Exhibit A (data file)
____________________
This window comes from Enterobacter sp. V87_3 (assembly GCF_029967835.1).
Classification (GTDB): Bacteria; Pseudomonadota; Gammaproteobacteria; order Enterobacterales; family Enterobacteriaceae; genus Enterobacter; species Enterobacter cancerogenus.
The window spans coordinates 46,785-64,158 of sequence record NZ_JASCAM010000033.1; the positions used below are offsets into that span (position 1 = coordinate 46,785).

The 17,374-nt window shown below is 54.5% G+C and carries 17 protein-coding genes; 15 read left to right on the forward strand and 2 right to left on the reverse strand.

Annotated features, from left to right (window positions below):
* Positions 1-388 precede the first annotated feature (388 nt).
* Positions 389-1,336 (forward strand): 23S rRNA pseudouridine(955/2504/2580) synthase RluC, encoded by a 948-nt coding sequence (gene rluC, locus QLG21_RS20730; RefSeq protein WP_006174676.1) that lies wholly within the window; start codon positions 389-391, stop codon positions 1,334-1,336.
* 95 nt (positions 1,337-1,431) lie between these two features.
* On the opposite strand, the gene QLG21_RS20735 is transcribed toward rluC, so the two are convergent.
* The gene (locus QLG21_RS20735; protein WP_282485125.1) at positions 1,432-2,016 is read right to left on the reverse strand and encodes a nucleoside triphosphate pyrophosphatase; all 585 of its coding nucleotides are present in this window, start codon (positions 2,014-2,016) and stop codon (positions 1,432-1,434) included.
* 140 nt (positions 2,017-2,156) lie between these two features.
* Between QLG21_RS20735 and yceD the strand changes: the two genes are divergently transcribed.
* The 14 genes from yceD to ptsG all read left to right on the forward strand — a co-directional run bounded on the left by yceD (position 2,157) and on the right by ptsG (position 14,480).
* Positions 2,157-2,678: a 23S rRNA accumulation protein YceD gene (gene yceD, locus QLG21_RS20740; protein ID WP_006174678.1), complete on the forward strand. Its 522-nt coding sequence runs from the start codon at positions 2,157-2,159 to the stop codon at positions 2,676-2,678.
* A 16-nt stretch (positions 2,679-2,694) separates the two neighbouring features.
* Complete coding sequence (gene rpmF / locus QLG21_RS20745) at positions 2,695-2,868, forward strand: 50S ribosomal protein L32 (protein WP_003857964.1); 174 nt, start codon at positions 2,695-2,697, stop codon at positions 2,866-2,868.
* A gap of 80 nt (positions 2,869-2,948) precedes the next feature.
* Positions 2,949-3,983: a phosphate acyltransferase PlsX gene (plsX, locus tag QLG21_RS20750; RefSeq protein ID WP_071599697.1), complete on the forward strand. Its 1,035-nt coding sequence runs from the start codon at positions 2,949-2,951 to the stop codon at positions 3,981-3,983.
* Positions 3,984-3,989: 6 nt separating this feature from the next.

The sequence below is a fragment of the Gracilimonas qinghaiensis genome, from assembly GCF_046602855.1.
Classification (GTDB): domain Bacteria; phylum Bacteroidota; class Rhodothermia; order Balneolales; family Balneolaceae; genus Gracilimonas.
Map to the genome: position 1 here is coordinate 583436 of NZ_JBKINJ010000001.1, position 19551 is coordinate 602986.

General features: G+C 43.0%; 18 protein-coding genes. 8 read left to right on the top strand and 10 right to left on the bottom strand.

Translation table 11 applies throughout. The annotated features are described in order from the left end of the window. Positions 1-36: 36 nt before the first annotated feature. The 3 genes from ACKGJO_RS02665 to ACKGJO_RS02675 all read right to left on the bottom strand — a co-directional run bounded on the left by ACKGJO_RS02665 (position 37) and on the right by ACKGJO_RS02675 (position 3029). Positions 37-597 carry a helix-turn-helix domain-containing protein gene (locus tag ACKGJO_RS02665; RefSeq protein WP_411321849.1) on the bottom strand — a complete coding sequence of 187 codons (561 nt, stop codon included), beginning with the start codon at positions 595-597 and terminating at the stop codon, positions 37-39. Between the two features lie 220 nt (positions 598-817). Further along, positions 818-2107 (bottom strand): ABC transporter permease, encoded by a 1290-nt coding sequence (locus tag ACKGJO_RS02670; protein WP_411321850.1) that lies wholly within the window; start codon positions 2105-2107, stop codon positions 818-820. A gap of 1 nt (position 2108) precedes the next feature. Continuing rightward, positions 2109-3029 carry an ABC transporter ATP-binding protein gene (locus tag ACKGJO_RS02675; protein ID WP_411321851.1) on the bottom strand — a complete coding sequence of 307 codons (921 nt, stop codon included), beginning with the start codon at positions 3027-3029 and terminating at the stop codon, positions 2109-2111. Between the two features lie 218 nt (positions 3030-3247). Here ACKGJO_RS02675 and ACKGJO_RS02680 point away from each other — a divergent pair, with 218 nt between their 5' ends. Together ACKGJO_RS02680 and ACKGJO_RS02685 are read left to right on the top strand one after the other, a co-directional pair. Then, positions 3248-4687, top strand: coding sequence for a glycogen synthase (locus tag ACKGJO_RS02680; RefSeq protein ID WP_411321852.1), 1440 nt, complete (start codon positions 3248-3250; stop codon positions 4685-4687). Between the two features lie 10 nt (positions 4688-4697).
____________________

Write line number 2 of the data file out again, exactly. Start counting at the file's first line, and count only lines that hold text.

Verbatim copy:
Classification (GTDB): Bacteria; Pseudomonadota; Gammaproteobacteria; order Enterobacterales; family Enterobacteriaceae; genus Enterobacter; species Enterobacter cancerogenus.